A few hours into my Newfoundland trip, my backside was accustomed to the seat, but it wasn’t ever comfortable for me. I’m not one of those guys who hates stock seats, but I wasn’t a fan of the Honda’s.
My solution? I simply strapped an Airhawk cruiser seat to the bike for the Fall Tour. My saddle sores disappeared shortly afterwards. Airhawks are relatively affordable, especially when you compare them to custom seats, and until the aftermarket comes out with units for the NC700X, I’d recommend users who are interested in touring check out the Airhawk option.
But what about wind protection? Honda’s touring package for this bike includes bolt-on louvers to reduce wind resistance, as well as a larger windscreen. Our test bike had neither.
I don’t think the louvers are a necessity for the NC700X, but the larger windscreen (as ‘Arris testified) is certainly beneficial for anybody interested in touring at speed.
The stock windscreen is pretty spartan, and you start to feel the resistance build up after you reach the 120-130 range (a speed only reached at the top secret CMG test facility, BTW).
You can lie down on the “tank” to get a break from the wind and noise, but that position certainly isn’t comfortable all day long. Beside the saddlebags, the windscreen is the other factory option I’d recommend looking into.
You can also purchase heated grips for the NC700X, and an accessory light bar; if you ride much in the cold, or after dark, these could be pretty important upgrades. I would have liked the heated grips while riding in the rain, but if I’d had good gloves, I might not have been so cold.
THE NC’s RAISON D’ÊTRE
And what about the Honda’s much-vaunted gas saving?
I rode the bike for 1,630 kms during the CMG Fall Tour, before switching over to the CRF250L. I used 78.7 litres of fuel in that time, working out to an average of 20.7 km/l, or 47 mpg.
That number didn’t vary much between fill-ups, although most of those were hard miles.
During my Newfoundland trip, I noticed the bike’s mileage varied drastically, depending on throttle position. If I tucked down on the tank behind the windscreen and opened the throttle carefully, my mileage was great. If I kept the bike mid-range on the tach for best performance, my mileage suffered a lot.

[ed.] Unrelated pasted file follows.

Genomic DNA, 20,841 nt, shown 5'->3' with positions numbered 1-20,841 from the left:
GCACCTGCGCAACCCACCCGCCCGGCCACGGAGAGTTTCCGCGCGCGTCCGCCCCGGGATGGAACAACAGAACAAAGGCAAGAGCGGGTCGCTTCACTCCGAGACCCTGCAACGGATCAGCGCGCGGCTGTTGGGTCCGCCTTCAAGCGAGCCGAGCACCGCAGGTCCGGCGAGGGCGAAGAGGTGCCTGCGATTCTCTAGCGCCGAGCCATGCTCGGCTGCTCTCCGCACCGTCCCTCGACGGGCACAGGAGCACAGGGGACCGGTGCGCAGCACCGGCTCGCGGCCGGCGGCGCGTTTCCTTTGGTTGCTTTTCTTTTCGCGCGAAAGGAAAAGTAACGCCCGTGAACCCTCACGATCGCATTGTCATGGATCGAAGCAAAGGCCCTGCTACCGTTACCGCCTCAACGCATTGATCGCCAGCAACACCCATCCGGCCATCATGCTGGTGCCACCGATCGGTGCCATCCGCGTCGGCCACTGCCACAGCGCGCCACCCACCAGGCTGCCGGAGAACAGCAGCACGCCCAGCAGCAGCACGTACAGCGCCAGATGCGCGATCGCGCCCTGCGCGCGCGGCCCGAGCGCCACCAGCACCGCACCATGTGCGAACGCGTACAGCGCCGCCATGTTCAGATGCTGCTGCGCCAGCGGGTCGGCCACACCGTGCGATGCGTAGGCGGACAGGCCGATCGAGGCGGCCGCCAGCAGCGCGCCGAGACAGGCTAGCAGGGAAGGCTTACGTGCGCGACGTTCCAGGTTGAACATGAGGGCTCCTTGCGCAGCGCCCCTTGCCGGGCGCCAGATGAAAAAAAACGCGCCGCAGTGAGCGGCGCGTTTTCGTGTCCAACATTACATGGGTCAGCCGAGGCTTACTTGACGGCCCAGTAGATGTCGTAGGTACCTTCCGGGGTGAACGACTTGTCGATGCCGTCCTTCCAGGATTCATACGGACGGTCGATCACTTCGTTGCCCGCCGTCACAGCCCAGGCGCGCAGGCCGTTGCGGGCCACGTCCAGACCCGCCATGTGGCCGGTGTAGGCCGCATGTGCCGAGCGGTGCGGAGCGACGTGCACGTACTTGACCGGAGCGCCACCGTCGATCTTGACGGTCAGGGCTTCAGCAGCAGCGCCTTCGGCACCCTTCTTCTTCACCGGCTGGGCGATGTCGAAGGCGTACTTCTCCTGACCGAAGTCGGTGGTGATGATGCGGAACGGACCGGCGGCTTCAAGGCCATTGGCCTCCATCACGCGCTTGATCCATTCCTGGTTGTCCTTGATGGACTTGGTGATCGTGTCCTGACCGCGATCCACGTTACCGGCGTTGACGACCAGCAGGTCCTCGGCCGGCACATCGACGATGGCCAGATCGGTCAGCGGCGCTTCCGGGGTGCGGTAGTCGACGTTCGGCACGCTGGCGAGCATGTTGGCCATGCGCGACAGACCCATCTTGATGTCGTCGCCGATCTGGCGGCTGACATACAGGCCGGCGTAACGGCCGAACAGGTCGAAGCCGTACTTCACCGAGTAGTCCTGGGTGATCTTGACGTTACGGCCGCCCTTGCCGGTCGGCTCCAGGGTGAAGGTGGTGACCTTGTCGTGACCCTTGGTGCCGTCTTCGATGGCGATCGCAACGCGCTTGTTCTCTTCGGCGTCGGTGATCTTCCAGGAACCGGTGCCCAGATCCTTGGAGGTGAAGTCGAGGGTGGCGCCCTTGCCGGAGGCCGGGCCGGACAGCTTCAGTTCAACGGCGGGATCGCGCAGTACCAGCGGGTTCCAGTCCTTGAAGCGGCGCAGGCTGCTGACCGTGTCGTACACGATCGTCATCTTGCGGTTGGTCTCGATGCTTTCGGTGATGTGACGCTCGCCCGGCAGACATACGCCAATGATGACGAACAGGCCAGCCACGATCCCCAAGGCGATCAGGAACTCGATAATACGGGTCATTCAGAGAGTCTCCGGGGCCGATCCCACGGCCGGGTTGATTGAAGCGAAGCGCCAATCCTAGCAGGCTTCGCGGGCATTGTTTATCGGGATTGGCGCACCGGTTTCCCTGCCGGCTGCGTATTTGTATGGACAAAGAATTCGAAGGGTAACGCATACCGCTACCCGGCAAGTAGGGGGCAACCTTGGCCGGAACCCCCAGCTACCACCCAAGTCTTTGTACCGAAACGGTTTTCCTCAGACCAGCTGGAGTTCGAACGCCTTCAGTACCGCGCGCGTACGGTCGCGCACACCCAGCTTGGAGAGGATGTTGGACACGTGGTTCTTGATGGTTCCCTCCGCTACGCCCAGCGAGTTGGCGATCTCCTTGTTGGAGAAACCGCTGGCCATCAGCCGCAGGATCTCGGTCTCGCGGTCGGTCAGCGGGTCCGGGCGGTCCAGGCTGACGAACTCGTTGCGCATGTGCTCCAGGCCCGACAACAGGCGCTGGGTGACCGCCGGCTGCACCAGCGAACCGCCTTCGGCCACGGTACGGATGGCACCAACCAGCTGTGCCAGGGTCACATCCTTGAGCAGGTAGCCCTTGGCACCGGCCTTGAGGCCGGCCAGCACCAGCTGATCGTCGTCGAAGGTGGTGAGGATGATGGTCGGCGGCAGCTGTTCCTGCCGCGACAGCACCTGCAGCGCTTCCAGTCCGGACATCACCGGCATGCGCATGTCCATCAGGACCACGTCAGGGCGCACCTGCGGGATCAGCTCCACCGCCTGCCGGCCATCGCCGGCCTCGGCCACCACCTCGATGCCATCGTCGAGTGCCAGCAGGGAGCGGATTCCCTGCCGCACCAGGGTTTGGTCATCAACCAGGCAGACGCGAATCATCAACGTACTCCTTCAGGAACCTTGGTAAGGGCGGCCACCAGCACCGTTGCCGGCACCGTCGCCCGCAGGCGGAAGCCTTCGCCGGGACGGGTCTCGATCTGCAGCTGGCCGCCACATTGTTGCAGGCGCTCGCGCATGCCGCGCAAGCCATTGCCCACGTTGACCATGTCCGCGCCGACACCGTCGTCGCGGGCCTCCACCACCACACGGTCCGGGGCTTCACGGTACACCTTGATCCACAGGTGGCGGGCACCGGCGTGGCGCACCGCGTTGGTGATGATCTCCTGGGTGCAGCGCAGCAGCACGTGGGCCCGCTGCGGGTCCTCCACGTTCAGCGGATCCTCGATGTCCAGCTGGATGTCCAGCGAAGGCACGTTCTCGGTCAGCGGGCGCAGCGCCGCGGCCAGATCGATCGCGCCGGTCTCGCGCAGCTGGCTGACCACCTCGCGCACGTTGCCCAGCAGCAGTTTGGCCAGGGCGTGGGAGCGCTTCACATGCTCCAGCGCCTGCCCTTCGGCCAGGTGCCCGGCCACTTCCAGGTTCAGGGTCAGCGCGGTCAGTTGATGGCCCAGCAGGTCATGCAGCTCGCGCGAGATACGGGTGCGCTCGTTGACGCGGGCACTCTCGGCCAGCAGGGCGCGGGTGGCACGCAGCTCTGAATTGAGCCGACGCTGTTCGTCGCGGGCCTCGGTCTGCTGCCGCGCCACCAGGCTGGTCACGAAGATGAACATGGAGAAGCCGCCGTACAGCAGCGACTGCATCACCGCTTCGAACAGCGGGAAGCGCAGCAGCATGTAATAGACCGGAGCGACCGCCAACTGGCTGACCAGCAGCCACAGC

Depending on your riding style, the NC’s power delivery could be limiting for touring as well. If you’re used to winding the throttle out in every gear and shifting when you feel the power slack off, the NC’s abrupt redline can sneak up on you when you’re passing.
While I adjusted well to the NC’s mid-range powerband, I found myself bouncing off the rev limiter several times when I was overtaking another vehicle, concentrating on oncoming traffic and not my tachometer.
BACK TO HONDA
It might sound like I’ve found a lot to whine about on the NC700X, but I actually think it’s quite a decent motorcycle for touring. It just isn’t as fast as the larger sport tourers, and you need to purchase a few factory accessories, but it ought to work as well as, or better than many of its mid-sized competitors.
If you don’t have the dosh to shell out for Honda’s luggage, the bike will still make a great budget tourer for overnight or weekend trips.
Despite our NC coming with the X (for adventure) moniker, I would not recommend this bike for adventure touring work. Sure, it has that aggressive styling, but the suspension isn’t really up to it, and it’s running on 17″ cast wheels with road tires.
I didn’t take the NC onto gravel but I did traverse for hundreds of kilometres of potholed, cracked, bumpy pavement in Newfoundland, and I don’t care to repeat the experience. I can’t imagine it would work any better on gravel.
But on the street, it’s a mild, well-mannered machine you can ride to work all week, then use for a weekend getaway, without burning a hole in your wallet with gas bills.
That kind of versatility is just what many motorcyclists are looking for; if you’re one of them, for sure, you should check out the NC700X.